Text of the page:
Proceed With Caution, Part XIV: New Indiana Board Rulings Apply The Modified Burden Of Proof Statute For Property Tax Appeals

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With multiple years at issue, the Indiana Board determined the burden of proof for the second year after ruling on the merits for the first year at issue.

Earlier this year, I reported on the enhancement of Indiana’s burden of proof statute, which became effective March 25, 2014.  Generally, the Assessor has the burden of proof on appeal if the challenged assessment is more than 5% over the same property’s finally determined assessment for the prior year.  See Ind. Code § 6-1.1-15-17.2.  The Indiana Board has now applied those changes in cases where taxpayers have multiple years under appeal for the same parcel.  In MHP Investor 1 Ltd. V. Ripley County Assessor, Pet. Nos. 69-004-11-1-4-00001 and 69-004-12-1-4-00001 (June 9, 2014), Taxpayer challenged the 2011 and 2012 assessments of its 131-lot mobile home park.  The property’s 2010 assessment was $1,129,900.  The 2011 and 2012 assessments under appeal to the Board (as assigned by the County Board or PTABOA) were $1,209,100.  The parties had agreed that Taxpayer had the burden of proof for both years.  That was incorrect, the Board concluded.  Taxpayer had the burden of proof to show that the property’s 2011 value was lower than its 2010 value.  But the “burden of proof for 2012 depends on the outcome of the 2011 appeal,” the Board observed.  (Page 4, ¶ 14.)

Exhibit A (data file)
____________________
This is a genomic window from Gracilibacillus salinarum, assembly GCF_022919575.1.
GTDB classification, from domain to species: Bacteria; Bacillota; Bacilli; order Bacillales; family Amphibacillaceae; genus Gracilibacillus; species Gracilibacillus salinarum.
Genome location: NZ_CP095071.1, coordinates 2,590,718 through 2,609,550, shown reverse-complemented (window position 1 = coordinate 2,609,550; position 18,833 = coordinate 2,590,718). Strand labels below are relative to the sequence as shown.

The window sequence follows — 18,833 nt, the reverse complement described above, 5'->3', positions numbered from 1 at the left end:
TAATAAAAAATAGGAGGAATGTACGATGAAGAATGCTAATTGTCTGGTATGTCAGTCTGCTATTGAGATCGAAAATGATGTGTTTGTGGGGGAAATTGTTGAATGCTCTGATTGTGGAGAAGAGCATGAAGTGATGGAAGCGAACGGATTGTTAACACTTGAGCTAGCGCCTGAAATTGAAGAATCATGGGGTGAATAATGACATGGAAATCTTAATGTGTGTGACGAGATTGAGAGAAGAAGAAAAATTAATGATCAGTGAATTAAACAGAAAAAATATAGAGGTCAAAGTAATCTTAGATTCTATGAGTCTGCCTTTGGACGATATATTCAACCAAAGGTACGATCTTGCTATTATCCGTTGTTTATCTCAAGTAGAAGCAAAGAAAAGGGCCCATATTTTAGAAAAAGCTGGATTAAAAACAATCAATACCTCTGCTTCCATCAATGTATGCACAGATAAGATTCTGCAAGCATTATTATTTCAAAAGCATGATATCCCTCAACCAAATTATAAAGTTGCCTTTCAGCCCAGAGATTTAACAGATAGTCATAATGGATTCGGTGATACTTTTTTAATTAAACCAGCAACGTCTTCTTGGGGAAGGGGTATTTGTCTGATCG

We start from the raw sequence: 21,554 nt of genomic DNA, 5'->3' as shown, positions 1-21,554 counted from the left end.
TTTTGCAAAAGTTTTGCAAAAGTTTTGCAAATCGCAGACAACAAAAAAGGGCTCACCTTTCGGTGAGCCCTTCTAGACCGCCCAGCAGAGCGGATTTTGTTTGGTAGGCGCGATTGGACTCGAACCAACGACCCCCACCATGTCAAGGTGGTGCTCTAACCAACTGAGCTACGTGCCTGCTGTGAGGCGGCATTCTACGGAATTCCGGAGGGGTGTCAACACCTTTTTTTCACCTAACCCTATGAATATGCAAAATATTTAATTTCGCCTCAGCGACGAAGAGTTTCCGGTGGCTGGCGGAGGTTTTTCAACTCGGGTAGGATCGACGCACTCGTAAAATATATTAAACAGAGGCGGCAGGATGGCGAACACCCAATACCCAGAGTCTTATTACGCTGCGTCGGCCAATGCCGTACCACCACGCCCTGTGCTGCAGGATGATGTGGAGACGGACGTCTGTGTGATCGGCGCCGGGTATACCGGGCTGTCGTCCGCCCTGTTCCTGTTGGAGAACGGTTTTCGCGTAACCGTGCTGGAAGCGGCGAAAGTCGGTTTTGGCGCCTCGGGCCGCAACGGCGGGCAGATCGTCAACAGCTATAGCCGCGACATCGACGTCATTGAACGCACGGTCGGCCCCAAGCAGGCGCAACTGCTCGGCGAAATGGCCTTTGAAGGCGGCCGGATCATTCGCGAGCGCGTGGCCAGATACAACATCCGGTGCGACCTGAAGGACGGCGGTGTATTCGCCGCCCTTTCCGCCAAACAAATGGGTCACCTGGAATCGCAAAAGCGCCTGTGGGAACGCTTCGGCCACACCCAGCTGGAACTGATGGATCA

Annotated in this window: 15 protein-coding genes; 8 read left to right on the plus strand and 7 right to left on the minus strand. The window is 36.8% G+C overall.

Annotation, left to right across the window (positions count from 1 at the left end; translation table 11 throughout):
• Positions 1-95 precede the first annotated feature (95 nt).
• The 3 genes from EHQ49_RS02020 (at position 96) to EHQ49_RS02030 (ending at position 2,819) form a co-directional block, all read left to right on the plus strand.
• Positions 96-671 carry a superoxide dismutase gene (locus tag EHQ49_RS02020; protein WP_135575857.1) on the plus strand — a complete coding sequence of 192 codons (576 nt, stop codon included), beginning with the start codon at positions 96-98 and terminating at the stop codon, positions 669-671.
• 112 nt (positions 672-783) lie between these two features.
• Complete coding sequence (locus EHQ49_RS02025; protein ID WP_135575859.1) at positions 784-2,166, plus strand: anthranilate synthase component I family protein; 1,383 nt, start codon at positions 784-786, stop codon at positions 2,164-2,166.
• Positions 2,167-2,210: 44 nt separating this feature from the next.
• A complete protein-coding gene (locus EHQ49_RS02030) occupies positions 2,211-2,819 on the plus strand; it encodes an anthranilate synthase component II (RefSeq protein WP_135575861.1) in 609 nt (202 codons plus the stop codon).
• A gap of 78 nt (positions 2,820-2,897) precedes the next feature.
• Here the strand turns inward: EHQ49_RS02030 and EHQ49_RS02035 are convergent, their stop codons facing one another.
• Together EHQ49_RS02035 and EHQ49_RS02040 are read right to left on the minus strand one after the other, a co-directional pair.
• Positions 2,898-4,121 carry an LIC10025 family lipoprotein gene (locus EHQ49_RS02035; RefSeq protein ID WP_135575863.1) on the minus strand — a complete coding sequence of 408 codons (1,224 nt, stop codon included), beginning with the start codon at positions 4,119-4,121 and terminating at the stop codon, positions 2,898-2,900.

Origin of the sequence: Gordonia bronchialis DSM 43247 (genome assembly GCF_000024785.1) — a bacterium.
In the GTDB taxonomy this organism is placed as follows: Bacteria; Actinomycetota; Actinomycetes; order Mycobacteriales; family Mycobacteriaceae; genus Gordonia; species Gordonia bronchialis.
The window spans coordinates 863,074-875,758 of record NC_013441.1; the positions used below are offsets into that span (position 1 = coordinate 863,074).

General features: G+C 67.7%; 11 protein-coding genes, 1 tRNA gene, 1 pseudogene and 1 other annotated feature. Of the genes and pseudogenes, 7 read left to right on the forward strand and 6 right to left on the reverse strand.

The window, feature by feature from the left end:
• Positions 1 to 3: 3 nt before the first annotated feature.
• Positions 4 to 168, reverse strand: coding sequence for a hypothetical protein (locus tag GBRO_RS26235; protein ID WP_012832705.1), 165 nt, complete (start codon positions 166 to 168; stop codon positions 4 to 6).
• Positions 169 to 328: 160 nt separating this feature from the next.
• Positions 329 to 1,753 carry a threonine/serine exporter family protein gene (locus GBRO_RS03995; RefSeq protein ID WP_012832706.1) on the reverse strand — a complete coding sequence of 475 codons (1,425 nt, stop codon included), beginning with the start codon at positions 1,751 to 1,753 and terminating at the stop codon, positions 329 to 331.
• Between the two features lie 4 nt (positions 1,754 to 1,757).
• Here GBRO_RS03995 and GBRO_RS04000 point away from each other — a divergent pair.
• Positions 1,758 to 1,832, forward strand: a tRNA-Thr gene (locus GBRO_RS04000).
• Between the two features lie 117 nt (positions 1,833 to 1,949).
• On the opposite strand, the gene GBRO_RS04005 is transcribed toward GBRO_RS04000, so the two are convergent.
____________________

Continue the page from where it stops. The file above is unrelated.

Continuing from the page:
Taxpayer submitted a USPAP compliant appraisal, as well as the appraiser’s testimony, concluding to a value of $650,000 for both years.  The appraisal was “substantial, probative evidence” of the property’s value.  (Page 10, ¶ 37.)  The Assessor attempted to impeach the appraisal by pointing to the property’s 2006 sales disclosure form and applying the median sale price of the five comparable properties used in the appraisal.  The Assessor’s efforts fell short, with the Board noting that “assessing officials should defend their assessment decisions with their own evidence at the Indiana Board hearing, even if they think a taxpayer has failed to make a prima facie case.”  (Page 12, ¶ 46) (quotation omitted).  Based on Taxpayer’s evidence, the property’s 2011 value was reduced to $650,000.  The Indiana Board then ruled that the Assessor had the burden of proof for 2012, “because the assessment increased from $650,000 in 2011 to $1,209,900 in 2012” – an increase far above 5%.

The Indiana Board reached the same conclusion in two May decisions.  See Randall Neely, LLC v. Lake County Assessor, Pet. Nos. 45-023-09-1-4-00005 and 45-023-10-1-4-00009 ¶¶ 18-19 (May 8, 2014) (where Taxpayer prevailed on its 2009 appeal, Board used the reduced value to apply the burden-shifting rule to the 2010 appeal); Ellis v. Greene County Assessor, Pet. No. 28-01-07-000-010.001-001 ¶ 18 (May 14, 2014) (“The determination for a reduction for the 2011 assessment means that for 2012 the [Assessor] has the burden to prove the PTABOA’s valuation.”).

Additional Procedural Note.  The Assessor in MHP Investor 1 Ltd. V had revised the County Board’s determination after Taxpayer had filed its appeals to the Indiana Board of Tax Review.  However, the Assessor “lacks the authority to unilaterally disturb a determination” of the County Board.  (Page 3, ¶ 9 n.1.)

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